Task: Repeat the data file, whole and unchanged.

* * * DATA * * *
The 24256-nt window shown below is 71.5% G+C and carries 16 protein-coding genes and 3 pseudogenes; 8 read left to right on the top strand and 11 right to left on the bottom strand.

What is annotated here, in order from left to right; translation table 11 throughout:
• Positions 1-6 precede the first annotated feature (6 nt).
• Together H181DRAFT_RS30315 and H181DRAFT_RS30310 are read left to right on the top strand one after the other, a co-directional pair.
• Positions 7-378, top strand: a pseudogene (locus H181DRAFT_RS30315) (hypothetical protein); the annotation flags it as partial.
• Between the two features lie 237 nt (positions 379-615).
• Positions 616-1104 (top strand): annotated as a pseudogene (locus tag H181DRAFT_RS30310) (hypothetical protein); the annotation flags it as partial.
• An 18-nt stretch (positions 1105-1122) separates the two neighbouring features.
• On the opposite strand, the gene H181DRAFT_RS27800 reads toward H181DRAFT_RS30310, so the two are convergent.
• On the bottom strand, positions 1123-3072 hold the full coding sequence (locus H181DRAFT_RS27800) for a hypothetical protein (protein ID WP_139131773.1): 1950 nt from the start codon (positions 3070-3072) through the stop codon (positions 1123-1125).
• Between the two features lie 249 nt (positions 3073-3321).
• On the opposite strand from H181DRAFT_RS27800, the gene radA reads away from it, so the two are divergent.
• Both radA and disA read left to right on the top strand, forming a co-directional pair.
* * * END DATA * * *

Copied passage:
The 24256-nt window shown below is 71.5% G+C and carries 16 protein-coding genes and 3 pseudogenes; 8 read left to right on the top strand and 11 right to left on the bottom strand.

What is annotated here, in order from left to right; translation table 11 throughout:
• Positions 1-6 precede the first annotated feature (6 nt).
• Together H181DRAFT_RS30315 and H181DRAFT_RS30310 are read left to right on the top strand one after the other, a co-directional pair.
• Positions 7-378, top strand: a pseudogene (locus H181DRAFT_RS30315) (hypothetical protein); the annotation flags it as partial.
• Between the two features lie 237 nt (positions 379-615).
• Positions 616-1104 (top strand): annotated as a pseudogene (locus tag H181DRAFT_RS30310) (hypothetical protein); the annotation flags it as partial.
• An 18-nt stretch (positions 1105-1122) separates the two neighbouring features.
• On the opposite strand, the gene H181DRAFT_RS27800 reads toward H181DRAFT_RS30310, so the two are convergent.
• On the bottom strand, positions 1123-3072 hold the full coding sequence (locus H181DRAFT_RS27800) for a hypothetical protein (protein ID WP_139131773.1): 1950 nt from the start codon (positions 3070-3072) through the stop codon (positions 1123-1125).
• Between the two features lie 249 nt (positions 3073-3321).
• On the opposite strand from H181DRAFT_RS27800, the gene radA reads away from it, so the two are divergent.
• Both radA and disA read left to right on the top strand, forming a co-directional pair.